The NFL season kicks off en masse Sunday on the 15th anniversary of the Sept. 11 attacks, and the playing and observance of the national anthem — once considered a symbol of national unity — will be in the spotlight as America wonders if additional players will choose to kneel, instead of stand, to protest racial divisiveness.

Colin Kaepernick, whose San Francisco 49ers don’t play until Monday night, triggered what could be a growing movement among players on Aug. 26 when he chose to kneel before the national anthem at a preseason game against the Green Bay Packers. On Thursday, Denver’s Brandon Marshall knelt on one knee before his team’s season opener and the entire Seahawks team is said to be considering either sitting or kneeling before their game Sunday against the Dolphins.

“People don’t realize what’s really going on in this country,” Kaepernick said of his decision not to stand. “There are a lot of things that are going on that are unjust. People aren’t being held accountable for. And that’s something that needs to change.”

There is no rule that players have to stand for the national anthem. But there is a clear divide among NFL players, fans and executives when it comes to whether or not they should and what it means if they don’t. Are players un-American for not standing? Or are they patriots for exercising their First Amendment rights?

On his WFAN radio show, Boomer Esiason called Kaepernick “about as disrespectful as any athlete has ever been.” Jets wide receiver Brandon Marshall disagreed strongly.

“This guy, he’s one of the biggest patriots out there,” he said to Boomer and his radio partner, Craig Carton. “Because he’s standing up for human rights.”

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NFL commissioner Roger Goodell seems to come down somewhere in the middle.

“I don’t necessarily agree with what he is doing” Goodell told The Associated Press last week. “I support our players when they want to see change in society, and we don’t live in a perfect society. “On the other hand, we believe very strongly in patriotism in the NFL. I personally believe very strongly in that.”

Even President Obama weighed in on Kaepernick’s protest.

“When it comes to the flag and the national anthem and the meaning that holds for our men and women in uniform and those who fought for us, that is a tough thing for them to get past,” Obama said. “But I don’t doubt his sincerity. I think he cares about some real, legitimate issues that have to be talked about. If nothing else, he’s generated more conversation about issues that have to be talked about.”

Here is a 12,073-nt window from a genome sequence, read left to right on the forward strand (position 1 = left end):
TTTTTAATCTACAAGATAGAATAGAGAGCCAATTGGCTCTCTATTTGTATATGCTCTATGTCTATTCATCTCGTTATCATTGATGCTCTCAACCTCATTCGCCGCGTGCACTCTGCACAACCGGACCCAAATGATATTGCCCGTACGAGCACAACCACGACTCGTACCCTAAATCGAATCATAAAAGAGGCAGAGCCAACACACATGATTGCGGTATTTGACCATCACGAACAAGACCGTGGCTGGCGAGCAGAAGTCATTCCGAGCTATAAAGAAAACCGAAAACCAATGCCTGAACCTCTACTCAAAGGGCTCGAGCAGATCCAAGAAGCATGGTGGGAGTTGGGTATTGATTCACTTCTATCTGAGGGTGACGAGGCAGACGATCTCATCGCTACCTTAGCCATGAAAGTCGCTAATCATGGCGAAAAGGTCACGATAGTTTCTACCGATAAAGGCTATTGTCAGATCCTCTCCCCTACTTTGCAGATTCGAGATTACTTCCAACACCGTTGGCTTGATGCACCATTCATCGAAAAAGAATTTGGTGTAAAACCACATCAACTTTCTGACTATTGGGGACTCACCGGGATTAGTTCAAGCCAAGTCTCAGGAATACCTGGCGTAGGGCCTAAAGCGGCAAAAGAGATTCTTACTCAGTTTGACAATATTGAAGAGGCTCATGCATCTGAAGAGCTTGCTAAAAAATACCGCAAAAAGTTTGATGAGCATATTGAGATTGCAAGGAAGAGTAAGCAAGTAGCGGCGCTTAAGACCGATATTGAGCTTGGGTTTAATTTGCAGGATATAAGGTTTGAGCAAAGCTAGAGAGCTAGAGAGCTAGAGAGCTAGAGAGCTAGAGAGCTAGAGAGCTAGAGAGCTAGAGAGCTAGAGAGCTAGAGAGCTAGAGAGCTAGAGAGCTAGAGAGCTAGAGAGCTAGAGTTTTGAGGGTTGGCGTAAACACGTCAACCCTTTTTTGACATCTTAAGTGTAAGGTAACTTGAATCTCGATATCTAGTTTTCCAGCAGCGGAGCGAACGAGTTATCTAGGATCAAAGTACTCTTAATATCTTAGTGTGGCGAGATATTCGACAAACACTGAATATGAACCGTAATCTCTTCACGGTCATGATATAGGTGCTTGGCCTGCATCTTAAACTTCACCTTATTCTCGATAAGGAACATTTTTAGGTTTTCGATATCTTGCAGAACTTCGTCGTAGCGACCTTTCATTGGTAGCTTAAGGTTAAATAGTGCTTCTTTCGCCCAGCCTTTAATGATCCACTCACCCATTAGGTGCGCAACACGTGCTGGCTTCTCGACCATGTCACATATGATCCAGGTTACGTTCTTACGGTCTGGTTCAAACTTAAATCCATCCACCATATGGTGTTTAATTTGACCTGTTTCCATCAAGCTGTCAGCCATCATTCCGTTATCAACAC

DIVERSE LOCKER ROOMS

Considering the divisiveness of the current presidential election, it shouldn’t be such a surprise that politics has found its way into football.

In many ways, an NFL stadium is a microcosm of America: It is a place where the son of a cattle rancher from Texas snaps the ball to a second-generation American from New Orleans, who throws the ball to a wide receiver whose mother was born in Puerto Rico. It is a place that is both racially, geographically and politically diverse. Florida California, Texas, Georgia and Ohio — a representative mishmash of blue, red and swing states — produced half of the NFL’s players in 2015, according to a roster tally in USA Today.

“I grew up in Arizona where everyone was kind of the same,” Jets quarterback Ryan Fitzpatrick said. “One of my favorite things about playing in the NFL is how diverse the locker room is. It’s not ethnicity or religious backgrounds. It’s socioeconomic backgrounds. I’ve gained a better understanding of the United States and how it works just listening to guys’ stories and upbringing and things they went through in their childhood.

“The one common thing we all have is football and our love for the game of football. It’s what unites us.”

The NFL is also a place where it is critical to success that everyone is on the same page. This has been lost on coaches and players who are looking for ways to keep their team together during an election cycle and political climate that has divided so much of the country.